The controversial ban on parens taking their children on holidays could be scrapped if the government loses a landmark legal challenge, The Mirror reports.
Justine Greening, the Education Secretary is expected to make a final decision after a ruling by the Supreme Court.
If the government loses, a change in the law would be needed in order to enforce the ban introduced by the then Education Secretary Michael Gove in 2013, as current legislation does not actually stop parents from taking children out of school for such reasons.
Sources close to the government are reported saying there would be little prospect of fighting a battle over the ban as the education secretary already has a busy schedule, including the government’s plans for more grammar schools.
The case comes after judges decided that a father from the Isle of Wight, Jon Platt – who was initially fined £120 by his local authority – did nothing illegal when took his six-year-old daughter on a family trip to Disney World in Florida.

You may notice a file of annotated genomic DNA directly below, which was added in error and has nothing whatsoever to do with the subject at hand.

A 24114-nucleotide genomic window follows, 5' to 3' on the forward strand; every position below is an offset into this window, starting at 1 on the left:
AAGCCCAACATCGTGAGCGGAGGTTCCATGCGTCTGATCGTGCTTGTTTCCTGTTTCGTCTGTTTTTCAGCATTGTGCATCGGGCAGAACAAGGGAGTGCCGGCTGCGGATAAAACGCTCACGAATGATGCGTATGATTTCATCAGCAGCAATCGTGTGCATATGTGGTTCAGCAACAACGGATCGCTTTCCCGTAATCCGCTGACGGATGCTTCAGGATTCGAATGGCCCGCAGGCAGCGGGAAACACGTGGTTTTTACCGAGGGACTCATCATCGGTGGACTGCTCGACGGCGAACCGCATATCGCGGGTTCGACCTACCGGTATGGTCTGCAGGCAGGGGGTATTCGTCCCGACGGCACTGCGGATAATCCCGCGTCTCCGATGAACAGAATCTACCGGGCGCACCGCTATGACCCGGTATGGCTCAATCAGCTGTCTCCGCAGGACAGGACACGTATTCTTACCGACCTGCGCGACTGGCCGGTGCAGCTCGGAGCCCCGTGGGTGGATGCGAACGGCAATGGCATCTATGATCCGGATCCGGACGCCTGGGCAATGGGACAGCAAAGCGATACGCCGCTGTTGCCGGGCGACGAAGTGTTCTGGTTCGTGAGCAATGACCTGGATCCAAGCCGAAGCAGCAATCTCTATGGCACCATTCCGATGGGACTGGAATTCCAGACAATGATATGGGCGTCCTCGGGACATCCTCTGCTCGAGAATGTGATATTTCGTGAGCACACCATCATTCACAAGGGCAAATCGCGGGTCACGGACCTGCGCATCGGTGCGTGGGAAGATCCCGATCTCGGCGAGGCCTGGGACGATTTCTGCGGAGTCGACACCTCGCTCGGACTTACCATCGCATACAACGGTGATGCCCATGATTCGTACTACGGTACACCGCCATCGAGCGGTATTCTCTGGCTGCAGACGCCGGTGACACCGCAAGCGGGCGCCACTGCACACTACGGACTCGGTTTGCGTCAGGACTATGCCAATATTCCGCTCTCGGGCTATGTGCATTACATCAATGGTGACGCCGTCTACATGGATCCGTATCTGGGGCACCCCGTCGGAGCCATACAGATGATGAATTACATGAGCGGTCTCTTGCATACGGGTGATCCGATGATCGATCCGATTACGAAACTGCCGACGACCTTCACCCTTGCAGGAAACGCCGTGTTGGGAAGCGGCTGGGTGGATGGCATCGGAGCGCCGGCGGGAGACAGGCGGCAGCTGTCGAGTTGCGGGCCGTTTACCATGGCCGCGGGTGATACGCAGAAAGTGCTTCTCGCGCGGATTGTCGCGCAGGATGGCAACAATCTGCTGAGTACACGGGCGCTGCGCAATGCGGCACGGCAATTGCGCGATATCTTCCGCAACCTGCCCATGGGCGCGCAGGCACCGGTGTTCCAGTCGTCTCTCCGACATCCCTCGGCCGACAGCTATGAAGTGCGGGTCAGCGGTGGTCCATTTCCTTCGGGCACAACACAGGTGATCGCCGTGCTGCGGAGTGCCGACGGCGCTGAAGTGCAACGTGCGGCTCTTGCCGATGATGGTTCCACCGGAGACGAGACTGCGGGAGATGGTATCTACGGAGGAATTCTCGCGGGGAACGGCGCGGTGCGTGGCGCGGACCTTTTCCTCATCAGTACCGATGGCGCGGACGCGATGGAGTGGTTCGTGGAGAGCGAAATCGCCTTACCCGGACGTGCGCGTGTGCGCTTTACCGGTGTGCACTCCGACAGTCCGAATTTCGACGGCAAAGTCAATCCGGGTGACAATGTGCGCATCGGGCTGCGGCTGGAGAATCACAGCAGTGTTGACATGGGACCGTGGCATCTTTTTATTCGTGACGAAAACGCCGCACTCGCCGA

Her school had refused permission for the trip but he took her anyway and she missed seven days of class time.
Mr Platt successfully challenged the fine, and the school’s policy, arguing that there was no case to answer as the prosecution had failed to show that the child did not attend regularly.
Even combined with other absences, Mr Platt maintains her attendance remained above 90%, which is the threshold for persistent truancy defined by the Department for Education.
However, just a month later Isle of Wight Council was told it could apply to the Supreme Court for permission to appeal against the High Court judgment.
The Department for Education is funding the appeal, but no date has been confirmed for the Supreme Court to hear the case.
Speaking at the time of his High Court win, Mr Platt said:
“It is a victory. It’s parents who should decide what’s best for their children.
Unfortunately there’s far too many people in positions of power who think they know better.”